However you want to celebrate today (I feel obligated to tell you this: when in doubt, throw it out. My former ServSafe certified heart can’t handle you risking your health on some salsa you’re unsure whether is green from tomatillos or green from mold), there is some interesting ideas about where today’s food holiday originated from. Some think it was because of an ad campaign from Whirlpool Alliance, while others relate it to the time of year. It’s a perfect time for the “out with the old and in with the new” concept as you create space for all those holiday goodies that will be coming in and out over the next month and change.

Today, I reached into the back of my freezer (which is a part of the refrigerator unit, so it, too, needs to be cleaned out today, yeah?) and found a couple Sweet Earth Natural Foods burritos. If you haven’t heard about this very hip company, love burritos, and try and eat as thoughtfully as possible… you’re missing out. Sweet Earth uses (according to their warm website): enlightened food traditions and farm friendly ingredients to hand-craft delicious and nourishing food. Always warm, vibrant and fool of flavor. Every burrito is an intentional blend of plant-based protein, ancient grains, fresh veggies, and beneficial hebs and spices. Worldly and local.”

I had already tried their Kyoto (which features a blend of Japanese adzuki beans, edamame, bok choy, spinach, ginger, and shiitake mushrooms) earlier this year and was really impressed with the flavor profile. Today I’m trying the Curry Tiger burrito. Filled with lentils (maybe it’s a super cliche vegetarian thing of me to admit, but I really dig lentils), curried seitan, red peppers, potatoes, and spiced with turmeric, cinnamon, and cardamom, this burrito isn’t joking around either. The flavors and textures are  balanced and harmonious – what you would expect high-quality Indian food should taste like. Just, y’know, wrapped up in a tortilla. This burrito further proves to me that it’s not all about the beans, cheese, and salsa!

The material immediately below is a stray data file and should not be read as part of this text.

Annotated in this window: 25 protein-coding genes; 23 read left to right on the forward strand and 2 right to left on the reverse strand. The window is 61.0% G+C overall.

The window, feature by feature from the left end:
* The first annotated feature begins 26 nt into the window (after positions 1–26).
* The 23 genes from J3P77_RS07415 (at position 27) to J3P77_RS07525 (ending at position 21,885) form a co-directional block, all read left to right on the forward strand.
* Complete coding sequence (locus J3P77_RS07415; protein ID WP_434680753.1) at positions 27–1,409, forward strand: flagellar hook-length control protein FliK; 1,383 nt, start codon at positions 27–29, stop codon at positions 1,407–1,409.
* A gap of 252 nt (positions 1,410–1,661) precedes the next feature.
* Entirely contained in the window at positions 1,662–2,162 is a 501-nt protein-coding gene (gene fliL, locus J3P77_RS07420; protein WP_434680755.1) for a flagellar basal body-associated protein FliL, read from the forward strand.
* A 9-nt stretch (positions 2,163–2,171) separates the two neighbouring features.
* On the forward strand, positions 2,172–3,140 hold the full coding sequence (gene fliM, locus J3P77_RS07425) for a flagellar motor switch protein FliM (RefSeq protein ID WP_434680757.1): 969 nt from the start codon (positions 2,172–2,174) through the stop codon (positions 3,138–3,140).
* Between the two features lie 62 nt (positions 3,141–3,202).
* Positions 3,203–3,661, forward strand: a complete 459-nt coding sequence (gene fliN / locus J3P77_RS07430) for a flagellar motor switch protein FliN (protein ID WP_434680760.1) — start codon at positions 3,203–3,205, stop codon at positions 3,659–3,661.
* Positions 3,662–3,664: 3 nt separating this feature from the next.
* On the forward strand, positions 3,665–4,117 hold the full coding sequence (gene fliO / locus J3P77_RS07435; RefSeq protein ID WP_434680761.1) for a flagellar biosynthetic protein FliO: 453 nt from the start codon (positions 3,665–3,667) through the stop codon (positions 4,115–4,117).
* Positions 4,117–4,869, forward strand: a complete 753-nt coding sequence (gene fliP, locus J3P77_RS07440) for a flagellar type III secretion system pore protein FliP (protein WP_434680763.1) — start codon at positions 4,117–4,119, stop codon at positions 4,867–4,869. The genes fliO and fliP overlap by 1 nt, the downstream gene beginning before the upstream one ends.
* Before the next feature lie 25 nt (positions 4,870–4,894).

Happy National “Clean Out Your Fridge” Day!

Party in the Hangar at Monterey Airport

Party in the Hangar at Monterey Airport. via the Monterey County Weekly-

Local winemakers go to tasting events about as frequently as the Pope goes to mass. So my ears perked up when I heard one tell me last year’s debut PIH was the best wine event he’s been to. Maybe it was the runway setting, the phalanx of foodie trucks, or the better-than-ever Monterey County Vintners and Growers Association demos, flanked by more than three dozen small-plot local wineries. Whatever the case, it flies higher this year, with 20,000 square feet, more than 40 wineries, a bubbles lounge, caviar, a try-and-buy wine market, tastes from 16 purveyors including Carmel Valley Ranch, STICKS and Gino’s, appearances from local celebrity chef Todd Fisher, vinter Q and As and food trucks like Babaloo Cuban, Carmel Valley Coffee Roasting Company, Bacon Bacon SF and others serving (at added cost). Prepare for palate lift-off. 

1-4pm. Del Monte Aviation, 100 Sky Park Drive, Monterey. $60 in advance ($70 at door); $95 VIP; $30 designated driver; $7 Riedel tasting glass. 375-9400, http://www.montereywines.org.

PROP 30 Passing, MPC Issued Statement

MONTEREY, CA – November 7, 2012 – Due to the passage of Proposition 30 Monterey Peninsula College issued this statement to the press.

Dr. Douglas Garrison, President/Superintendent of Monterey Peninsula College stated, “The Governing Board, faculty and staff of Monterey Peninsula College are gratified by this statement of support from Californians. The infusion of new revenue will help the state meet its current obligation to fund K-12 education; 89 percent of the funds provided by Proposition 30 will go to K-12 schools; 11 percent will go to community colleges. Passage of Proposition 30 will provide the College a more reasonable cash flow because a portion of what the state owes us will be paid on time.  These funds do not reflect any increase.” Garrison goes on to say, “MPC will not be adding many additional students — we simply won’t be eliminating students or programs.”

The passage of Prop. 30 will have ripple effects throughout California’s system of higher education. Protecting the University of California and the California State University systems from $250 million “trigger cuts” that would have taken effect immediately if the initiative failed. It will also allow UC and CSU to avoid hefty mid-year tuition hikes. Because of the Proposition 30 passage, Monterey Peninsula College will be saved from a mid-year budget cut of $2.3 million.

ABOUT MPC: Monterey Peninsula College is committed to fostering student learning and success by providing excellence in instructional programs, facilities and services to support the goals of students pursuing transfer, career, basic skills, and life-long learning opportunities. Through these efforts MPC seeks to enhance the intellectual, cultural, and economic vitality of our diverse community.


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MEDIA CONTACT: Celeste C. White | white page communications

Dr. Douglas Garrison, Superintendent/President | 980 Fremont Street, Monterey, CA  93940 | (831) 646-4000 | www.mpc.edu